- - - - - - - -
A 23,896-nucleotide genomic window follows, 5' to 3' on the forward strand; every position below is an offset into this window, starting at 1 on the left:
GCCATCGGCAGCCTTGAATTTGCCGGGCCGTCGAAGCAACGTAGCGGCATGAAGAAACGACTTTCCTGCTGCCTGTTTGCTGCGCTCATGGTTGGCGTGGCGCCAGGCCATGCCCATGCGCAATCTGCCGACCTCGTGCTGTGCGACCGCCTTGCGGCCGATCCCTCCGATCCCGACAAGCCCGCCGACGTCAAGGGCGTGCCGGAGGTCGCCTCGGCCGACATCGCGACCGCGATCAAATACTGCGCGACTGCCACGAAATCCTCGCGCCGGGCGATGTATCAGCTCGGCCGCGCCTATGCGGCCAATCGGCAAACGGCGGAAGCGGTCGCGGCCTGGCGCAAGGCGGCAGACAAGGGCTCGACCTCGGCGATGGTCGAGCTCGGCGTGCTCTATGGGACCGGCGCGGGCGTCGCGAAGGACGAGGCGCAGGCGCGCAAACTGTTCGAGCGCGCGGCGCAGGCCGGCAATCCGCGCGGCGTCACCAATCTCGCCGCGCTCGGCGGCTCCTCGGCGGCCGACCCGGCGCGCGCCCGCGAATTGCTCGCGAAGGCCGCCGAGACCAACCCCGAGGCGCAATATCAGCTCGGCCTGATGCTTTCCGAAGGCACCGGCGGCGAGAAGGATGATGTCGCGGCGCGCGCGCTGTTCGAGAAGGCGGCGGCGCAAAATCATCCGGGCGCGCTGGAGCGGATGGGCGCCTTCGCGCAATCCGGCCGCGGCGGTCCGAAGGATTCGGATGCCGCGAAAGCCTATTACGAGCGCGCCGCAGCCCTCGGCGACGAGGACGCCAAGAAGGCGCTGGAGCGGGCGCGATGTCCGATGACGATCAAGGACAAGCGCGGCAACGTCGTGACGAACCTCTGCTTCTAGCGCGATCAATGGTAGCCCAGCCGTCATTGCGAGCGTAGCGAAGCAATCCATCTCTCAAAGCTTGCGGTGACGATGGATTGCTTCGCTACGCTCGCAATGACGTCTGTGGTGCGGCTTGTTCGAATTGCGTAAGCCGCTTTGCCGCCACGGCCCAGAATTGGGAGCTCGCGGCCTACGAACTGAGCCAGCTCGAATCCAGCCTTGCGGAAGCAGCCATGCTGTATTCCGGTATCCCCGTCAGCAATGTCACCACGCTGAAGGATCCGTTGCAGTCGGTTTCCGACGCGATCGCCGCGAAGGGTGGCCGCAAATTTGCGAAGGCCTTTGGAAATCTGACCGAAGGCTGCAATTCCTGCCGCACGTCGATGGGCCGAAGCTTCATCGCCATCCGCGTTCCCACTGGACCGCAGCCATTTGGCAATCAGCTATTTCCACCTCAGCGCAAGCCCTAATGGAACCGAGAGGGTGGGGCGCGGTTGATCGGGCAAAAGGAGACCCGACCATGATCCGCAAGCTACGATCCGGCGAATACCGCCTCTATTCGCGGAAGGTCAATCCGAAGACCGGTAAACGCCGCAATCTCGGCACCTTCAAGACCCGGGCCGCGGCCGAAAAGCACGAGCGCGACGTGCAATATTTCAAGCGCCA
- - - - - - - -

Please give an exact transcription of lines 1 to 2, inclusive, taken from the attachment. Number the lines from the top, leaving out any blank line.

A 23,896-nucleotide genomic window follows, 5' to 3' on the forward strand; every position below is an offset into this window, starting at 1 on the left:
GCCATCGGCAGCCTTGAATTTGCCGGGCCGTCGAAGCAACGTAGCGGCATGAAGAAACGACTTTCCTGCTGCCTGTTTGCTGCGCTCATGGTTGGCGTGGCGCCAGGCCATGCCCATGCGCAATCTGCCGACCTCGTGCTGTGCGACCGCCTTGCGGCCGATCCCTCCGATCCCGACAAGCCCGCCGACGTCAAGGGCGTGCCGGAGGTCGCCTCGGCCGACATCGCGACCGCGATCAAATACTGCGCGACTGCCACGAAATCCTCGCGCCGGGCGATGTATCAGCTCGGCCGCGCCTATGCGGCCAATCGGCAAACGGCGGAAGCGGTCGCGGCCTGGCGCAAGGCGGCAGACAAGGGCTCGACCTCGGCGATGGTCGAGCTCGGCGTGCTCTATGGGACCGGCGCGGGCGTCGCGAAGGACGAGGCGCAGGCGCGCAAACTGTTCGAGCGCGCGGCGCAGGCCGGCAATCCGCGCGGCGTCACCAATCTCGCCGCGCTCGGCGGCTCCTCGGCGGCCGACCCGGCGCGCGCCCGCGAATTGCTCGCGAAGGCCGCCGAGACCAACCCCGAGGCGCAATATCAGCTCGGCCTGATGCTTTCCGAAGGCACCGGCGGCGAGAAGGATGATGTCGCGGCGCGCGCGCTGTTCGAGAAGGCGGCGGCGCAAAATCATCCGGGCGCGCTGGAGCGGATGGGCGCCTTCGCGCAATCCGGCCGCGGCGGTCCGAAGGATTCGGATGCCGCGAAAGCCTATTACGAGCGCGCCGCAGCCCTCGGCGACGAGGACGCCAAGAAGGCGCTGGAGCGGGCGCGATGTCCGATGACGATCAAGGACAAGCGCGGCAACGTCGTGACGAACCTCTGCTTCTAGCGCGATCAATGGTAGCCCAGCCGTCATTGCGAGCGTAGCGAAGCAATCCATCTCTCAAAGCTTGCGGTGACGATGGATTGCTTCGCTACGCTCGCAATGACGTCTGTGGTGCGGCTTGTTCGAATTGCGTAAGCCGCTTTGCCGCCACGGCCCAGAATTGGGAGCTCGCGGCCTACGAACTGAGCCAGCTCGAATCCAGCCTTGCGGAAGCAGCCATGCTGTATTCCGGTATCCCCGTCAGCAATGTCACCACGCTGAAGGATCCGTTGCAGTCGGTTTCCGACGCGATCGCCGCGAAGGGTGGCCGCAAATTTGCGAAGGCCTTTGGAAATCTGACCGAAGGCTGCAATTCCTGCCGCACGTCGATGGGCCGAAGCTTCATCGCCATCCGCGTTCCCACTGGACCGCAGCCATTTGGCAATCAGCTATTTCCACCTCAGCGCAAGCCCTAATGGAACCGAGAGGGTGGGGCGCGGTTGATCGGGCAAAAGGAGACCCGACCATGATCCGCAAGCTACGATCCGGCGAATACCGCCTCTATTCGCGGAAGGTCAATCCGAAGACCGGTAAACGCCGCAATCTCGGCACCTTCAAGACCCGGGCCGCGGCCGAAAAGCACGAGCGCGACGTGCAATATTTCAAGCGCCA